Transatlantic Trends Survey, 2011 (ICPSR 34422)
Principal Investigator(s): Kennedy, Craig, German Marshall Fund of the United States; Nyiri, Zsolt, German Marshall Fund of the United States; Isernia, Pierangelo, University of Siena (Italy); Everts, Philip, Leiden University (Netherlands); Eichenberg, Richard, Tufts University
Summary: The aim of this survey was to identify the attitudes of the public in the United States and in 13 European countries towards foreign policy and transatlantic issues. This survey concentrated on issues such as: United States and European Union (EU) leadership and relations, international relations, assessment of the current United States President on various issues such as the United States economy and combating international terrorism, and respondents' view of countries such as the United S... (more info)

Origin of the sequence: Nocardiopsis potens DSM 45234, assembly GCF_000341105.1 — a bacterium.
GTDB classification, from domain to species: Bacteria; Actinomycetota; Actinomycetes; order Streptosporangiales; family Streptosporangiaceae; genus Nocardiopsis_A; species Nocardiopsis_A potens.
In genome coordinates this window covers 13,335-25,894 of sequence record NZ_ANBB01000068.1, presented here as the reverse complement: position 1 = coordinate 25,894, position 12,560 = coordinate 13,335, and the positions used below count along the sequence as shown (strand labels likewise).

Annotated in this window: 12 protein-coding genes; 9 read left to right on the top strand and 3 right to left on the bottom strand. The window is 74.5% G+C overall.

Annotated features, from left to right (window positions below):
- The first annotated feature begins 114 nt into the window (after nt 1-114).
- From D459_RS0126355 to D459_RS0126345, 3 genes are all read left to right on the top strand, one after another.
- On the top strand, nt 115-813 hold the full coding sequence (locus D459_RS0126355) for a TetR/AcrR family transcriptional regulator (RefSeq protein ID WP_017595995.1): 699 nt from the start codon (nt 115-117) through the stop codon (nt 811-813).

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Kennedy, Craig, Zsolt Nyiri, Pierangelo Isernia, Philip Everts, and Richard Eichenberg. Transatlantic Trends Survey, 2011. ICPSR34422-v1. Ann Arbor, MI: Inter-university Consortium for Political and Social Research [distributor], 2012-12-10. doi:10.3886/ICPSR34422.v1
Persistent URL: http://dx.doi.org/10.3886/ICPSR34422.v1
This survey was funded by:
- German Marshall Fund of the United States
- Compagnia di San Paolo (Italy)
- Fundacao Luso-Americana (Portugal)
- Fundacion BBVA (Spain)
- Tipping Point Foundation (Bulgaria)
Scope of Study